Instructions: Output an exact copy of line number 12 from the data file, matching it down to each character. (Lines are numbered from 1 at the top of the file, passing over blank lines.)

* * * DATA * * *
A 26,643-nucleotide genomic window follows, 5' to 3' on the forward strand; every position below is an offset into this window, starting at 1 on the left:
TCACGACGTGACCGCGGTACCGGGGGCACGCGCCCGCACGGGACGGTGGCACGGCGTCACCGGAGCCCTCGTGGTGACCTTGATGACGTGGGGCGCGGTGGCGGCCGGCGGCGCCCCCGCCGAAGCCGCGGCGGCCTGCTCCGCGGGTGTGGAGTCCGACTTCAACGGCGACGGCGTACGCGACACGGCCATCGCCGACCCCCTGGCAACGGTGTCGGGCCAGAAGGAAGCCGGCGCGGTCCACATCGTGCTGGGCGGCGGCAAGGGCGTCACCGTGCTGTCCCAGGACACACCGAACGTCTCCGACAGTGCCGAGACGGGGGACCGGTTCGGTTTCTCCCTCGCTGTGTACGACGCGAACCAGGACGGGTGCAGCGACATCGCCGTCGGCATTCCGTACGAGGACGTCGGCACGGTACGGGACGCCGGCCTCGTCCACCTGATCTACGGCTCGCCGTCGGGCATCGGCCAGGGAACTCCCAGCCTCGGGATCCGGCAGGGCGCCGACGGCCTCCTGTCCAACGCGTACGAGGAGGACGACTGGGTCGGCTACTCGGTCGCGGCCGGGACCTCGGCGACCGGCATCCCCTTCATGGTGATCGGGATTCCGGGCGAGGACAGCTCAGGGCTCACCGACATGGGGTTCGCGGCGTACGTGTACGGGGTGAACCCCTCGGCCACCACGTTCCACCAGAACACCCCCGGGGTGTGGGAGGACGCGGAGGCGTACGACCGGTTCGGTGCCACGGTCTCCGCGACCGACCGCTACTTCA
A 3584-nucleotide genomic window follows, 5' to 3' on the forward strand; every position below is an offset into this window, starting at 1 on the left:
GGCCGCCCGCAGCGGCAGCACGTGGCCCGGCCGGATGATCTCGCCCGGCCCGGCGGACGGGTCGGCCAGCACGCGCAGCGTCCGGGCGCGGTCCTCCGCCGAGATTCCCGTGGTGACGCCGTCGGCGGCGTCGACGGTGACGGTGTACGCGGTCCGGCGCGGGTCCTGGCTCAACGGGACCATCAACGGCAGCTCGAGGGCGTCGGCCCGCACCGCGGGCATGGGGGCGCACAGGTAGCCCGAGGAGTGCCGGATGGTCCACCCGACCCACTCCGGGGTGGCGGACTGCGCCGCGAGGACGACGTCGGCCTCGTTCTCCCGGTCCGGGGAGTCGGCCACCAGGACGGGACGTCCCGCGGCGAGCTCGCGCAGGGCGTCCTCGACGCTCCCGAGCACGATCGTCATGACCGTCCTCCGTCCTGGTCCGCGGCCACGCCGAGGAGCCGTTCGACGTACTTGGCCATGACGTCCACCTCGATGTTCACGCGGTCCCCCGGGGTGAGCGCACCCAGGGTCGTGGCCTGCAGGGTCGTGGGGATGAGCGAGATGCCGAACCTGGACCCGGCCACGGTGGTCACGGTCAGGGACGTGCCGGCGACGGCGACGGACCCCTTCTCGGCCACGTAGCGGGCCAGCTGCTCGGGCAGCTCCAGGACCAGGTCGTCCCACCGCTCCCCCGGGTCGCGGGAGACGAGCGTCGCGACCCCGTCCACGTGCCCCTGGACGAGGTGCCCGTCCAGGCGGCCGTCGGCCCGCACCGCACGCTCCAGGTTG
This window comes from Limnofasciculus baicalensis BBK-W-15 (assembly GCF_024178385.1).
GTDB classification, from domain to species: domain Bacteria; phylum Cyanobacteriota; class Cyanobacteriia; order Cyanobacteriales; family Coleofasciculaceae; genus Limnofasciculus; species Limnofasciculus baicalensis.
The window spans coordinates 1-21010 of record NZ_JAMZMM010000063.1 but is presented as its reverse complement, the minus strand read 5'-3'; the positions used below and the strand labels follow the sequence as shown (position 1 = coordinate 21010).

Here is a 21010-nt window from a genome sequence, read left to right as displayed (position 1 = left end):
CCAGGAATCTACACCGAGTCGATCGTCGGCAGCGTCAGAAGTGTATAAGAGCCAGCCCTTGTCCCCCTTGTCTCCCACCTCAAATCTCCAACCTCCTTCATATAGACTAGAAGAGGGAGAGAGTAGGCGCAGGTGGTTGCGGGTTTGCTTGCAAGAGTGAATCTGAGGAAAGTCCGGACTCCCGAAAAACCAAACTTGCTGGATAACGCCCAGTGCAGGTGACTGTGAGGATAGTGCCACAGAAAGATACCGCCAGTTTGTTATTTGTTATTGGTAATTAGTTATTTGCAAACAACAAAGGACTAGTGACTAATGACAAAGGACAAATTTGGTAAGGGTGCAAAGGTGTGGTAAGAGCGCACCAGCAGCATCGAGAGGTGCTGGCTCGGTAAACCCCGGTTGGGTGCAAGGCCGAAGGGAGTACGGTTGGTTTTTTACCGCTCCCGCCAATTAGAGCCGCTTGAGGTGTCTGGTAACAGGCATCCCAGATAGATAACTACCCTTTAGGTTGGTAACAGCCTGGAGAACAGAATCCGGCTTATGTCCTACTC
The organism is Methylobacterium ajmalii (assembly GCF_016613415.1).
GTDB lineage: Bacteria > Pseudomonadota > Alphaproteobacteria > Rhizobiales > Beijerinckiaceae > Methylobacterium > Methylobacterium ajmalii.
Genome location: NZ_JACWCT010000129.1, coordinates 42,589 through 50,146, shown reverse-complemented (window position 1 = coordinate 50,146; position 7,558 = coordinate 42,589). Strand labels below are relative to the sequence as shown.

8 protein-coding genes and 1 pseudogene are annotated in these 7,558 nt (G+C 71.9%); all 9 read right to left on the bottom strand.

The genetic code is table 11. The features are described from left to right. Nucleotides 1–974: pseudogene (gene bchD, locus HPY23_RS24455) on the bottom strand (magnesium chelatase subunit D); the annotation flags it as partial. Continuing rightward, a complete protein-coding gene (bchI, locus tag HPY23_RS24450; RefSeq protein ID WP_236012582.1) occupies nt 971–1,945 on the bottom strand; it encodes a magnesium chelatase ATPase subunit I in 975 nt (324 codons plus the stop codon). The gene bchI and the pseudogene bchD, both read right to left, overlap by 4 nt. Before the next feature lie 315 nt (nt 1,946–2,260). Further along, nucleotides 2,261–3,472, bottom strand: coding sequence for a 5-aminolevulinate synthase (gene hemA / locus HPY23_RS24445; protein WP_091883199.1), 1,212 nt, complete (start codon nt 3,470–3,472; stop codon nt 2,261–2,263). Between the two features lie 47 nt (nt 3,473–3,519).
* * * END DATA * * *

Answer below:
Genome location: NZ_JACWCT010000129.1, coordinates 42,589 through 50,146, shown reverse-complemented (window position 1 = coordinate 50,146; position 7,558 = coordinate 42,589). Strand labels below are relative to the sequence as shown.